The New York Times, OPINION, By Jake Johnston, Dec. 26, 2018
PORT-AU-PRINCE, Haiti — It started with a few keystrokes in a living room in Montreal. Gilbert Mirambeau Jr., a Haitian filmmaker and writer, took to Twitter on Aug. 14 to post a photo of himself, blindfolded, holding a piece of cardboard with a simple question written on it in Haiti’s Creole: “Kot Kòb Petwo Karibe a???” — Where is the Petrocaribe money???
He was referring to funds that had gone missing from some $2 billion in low-interest loans provided by Petrocaribe, a Venezuela-led oil-purchasing alliance of Caribbean states, since 2008 to help Haiti’s economy. It became a critical emergency resource in 2010, when an earthquake devastated the country.
A few days after the Mirambeau tweet, the popular Haitian rapper K-Lib tweeted his own picture, using the hashtag #PetroCaribeChallenge. On the 18th, an informal group of young Haitians who organized on Twitter and Facebook decided to make promoting the hashtag their first public action. The movement continues to build momentum and the campaign has hit Haitian streets.
On Oct. 17, huge crowds of Haitians from all sectors of society peacefully demonstrated with banners and shirts demanding an answer to Mr. Mirambeau’s tweeted question, which is still trending.
The result has been a remarkable challenge to the legacy of corruption and misgovernment that Haitians share and have felt powerless to effectively counter for many decades. The big question for this tiny, impoverished country has become whether the current movement will push the political scene toward functional democracy or drive the government into a new cycle of repression.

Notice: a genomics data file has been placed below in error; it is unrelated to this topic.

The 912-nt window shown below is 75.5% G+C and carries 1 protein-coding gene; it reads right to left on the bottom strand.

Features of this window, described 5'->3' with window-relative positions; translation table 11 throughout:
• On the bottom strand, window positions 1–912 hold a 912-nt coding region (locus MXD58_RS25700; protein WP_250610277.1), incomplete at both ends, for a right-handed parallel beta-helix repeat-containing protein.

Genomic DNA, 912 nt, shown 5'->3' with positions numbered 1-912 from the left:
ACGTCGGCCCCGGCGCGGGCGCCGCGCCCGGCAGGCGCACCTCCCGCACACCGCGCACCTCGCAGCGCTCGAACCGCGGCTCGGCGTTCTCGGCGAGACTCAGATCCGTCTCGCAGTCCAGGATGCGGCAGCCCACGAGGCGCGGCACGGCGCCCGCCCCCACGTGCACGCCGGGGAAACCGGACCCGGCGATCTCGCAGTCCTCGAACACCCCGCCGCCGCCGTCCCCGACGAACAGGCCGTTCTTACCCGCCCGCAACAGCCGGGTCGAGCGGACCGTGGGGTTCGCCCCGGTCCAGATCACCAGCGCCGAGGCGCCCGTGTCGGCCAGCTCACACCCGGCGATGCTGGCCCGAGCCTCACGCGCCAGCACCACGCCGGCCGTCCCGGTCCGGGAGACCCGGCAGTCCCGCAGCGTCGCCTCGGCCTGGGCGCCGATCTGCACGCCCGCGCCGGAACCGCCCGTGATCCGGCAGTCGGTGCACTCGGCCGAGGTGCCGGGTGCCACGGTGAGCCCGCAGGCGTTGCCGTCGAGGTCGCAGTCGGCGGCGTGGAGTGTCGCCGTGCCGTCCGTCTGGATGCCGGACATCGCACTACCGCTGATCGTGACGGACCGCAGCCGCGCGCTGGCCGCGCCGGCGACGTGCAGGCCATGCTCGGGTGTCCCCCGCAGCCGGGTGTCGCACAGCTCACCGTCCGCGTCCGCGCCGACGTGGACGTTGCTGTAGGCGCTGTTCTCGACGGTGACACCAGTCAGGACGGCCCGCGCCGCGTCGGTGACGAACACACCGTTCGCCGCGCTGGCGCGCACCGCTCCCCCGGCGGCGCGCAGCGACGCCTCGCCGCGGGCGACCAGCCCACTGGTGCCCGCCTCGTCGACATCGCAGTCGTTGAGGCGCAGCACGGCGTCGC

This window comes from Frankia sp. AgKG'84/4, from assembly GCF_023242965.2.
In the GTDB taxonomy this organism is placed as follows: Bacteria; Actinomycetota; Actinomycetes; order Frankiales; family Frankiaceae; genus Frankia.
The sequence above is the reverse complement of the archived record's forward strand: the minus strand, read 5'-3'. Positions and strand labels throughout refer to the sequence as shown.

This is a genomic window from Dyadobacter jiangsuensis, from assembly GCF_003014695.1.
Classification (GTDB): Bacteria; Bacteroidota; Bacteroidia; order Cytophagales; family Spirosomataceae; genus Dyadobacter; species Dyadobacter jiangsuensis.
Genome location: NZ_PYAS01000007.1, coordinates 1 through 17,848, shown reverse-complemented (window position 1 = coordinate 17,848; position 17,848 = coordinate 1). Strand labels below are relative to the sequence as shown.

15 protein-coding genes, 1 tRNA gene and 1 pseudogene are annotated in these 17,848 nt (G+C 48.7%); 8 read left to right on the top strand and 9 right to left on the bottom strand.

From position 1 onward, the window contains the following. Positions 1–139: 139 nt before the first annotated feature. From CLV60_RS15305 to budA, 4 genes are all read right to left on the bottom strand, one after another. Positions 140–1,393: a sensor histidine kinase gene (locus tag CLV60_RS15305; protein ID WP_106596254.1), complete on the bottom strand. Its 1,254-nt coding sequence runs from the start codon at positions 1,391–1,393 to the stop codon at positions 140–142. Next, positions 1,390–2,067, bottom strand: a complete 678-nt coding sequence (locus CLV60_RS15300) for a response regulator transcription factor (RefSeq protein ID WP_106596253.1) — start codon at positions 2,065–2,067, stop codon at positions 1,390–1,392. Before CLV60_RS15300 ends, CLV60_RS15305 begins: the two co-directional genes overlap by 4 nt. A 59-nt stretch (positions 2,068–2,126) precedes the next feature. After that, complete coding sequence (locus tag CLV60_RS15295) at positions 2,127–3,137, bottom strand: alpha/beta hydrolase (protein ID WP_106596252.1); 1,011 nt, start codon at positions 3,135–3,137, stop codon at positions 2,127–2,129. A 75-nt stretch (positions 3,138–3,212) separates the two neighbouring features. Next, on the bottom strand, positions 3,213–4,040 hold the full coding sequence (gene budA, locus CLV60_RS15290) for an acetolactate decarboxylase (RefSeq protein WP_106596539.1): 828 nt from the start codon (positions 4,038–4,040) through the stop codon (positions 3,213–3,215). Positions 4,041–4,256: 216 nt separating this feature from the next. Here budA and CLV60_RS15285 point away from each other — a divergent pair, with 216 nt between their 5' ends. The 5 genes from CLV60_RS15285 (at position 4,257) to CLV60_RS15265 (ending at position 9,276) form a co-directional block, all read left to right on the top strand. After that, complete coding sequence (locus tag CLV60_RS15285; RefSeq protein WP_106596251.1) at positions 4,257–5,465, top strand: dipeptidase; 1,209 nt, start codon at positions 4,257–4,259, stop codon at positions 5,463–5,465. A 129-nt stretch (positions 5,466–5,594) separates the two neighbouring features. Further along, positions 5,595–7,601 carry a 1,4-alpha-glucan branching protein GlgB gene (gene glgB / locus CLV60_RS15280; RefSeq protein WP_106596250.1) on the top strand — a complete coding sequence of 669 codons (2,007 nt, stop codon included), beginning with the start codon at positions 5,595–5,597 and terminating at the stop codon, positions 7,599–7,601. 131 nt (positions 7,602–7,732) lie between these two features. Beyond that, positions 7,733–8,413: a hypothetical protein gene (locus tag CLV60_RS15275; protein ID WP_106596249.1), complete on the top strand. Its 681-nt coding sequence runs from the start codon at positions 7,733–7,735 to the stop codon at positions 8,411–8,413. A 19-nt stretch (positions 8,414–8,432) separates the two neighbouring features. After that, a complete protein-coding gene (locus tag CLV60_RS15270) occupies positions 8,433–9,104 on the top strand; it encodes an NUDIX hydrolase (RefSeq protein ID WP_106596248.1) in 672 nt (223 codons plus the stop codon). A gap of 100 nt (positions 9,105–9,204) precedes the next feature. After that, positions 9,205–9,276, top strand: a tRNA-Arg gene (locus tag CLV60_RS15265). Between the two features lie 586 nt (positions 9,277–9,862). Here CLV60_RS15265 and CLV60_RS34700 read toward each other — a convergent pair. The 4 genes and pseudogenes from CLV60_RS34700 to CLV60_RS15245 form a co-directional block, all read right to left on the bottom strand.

On Nov. 18, a day commemorating Haiti’s victory over Napoleon’s troops 215 years ago, citizens again hit the pavement, signaling that this movement will not go away.
But ensuring that this momentum leads to significant change will require all interested parties — Haiti’s government and business, its elite and the impoverished masses, along with the international community — to unite in the fight against corruption, the transactional status quo that extends beyond the nation’s borders.
After the 2010 earthquake here, foreign donors pledged more than $10 billion in aid. But less than 1 percent of the emergency aid spent in their names went directly to Haitians. The legitimate government, the private sector and civil society were cast aside in favor of for-profit aid companies in the United States and other foreign experts. It is a policy that evokes the dynastic Duvalier dictatorship in the mid-20th century, when “Papa Doc” and “Baby Doc” became international symbols of kleptocracy. Today it is a policy that has only served to weaken the state and perpetuate the corruption, this time on an international scale.
Seemingly in contrast at first, Petrocaribe put funds directly into government coffers, allowing the government to fill wide gaps left by the earthquake. But rather than helping develop a more effective aid regimen, the infusion wound up delivering a highly efficient patronage system. Nine years after the earthquake, there is still little to show for the billions received.
Last year, a Haitian Senate commission published a 650-page investigative report on the Petrocaribe program. It implicated much of Haiti’s political class in inflating government contracts, funneling money to ghost companies and a host of other financial improprieties.
And now, after the $2 billion scandal languished for a year in the hands of politicians, and with Haiti’s judiciary too weak to act, Haitians on their island and living abroad took it into their own hands.
The movement itself is improbable. It has no clear political leader. Yet more than half of the Haitian population is younger than 24, and by focusing on social media, the ever-growing diaspora is becoming more active in its country’s political future.
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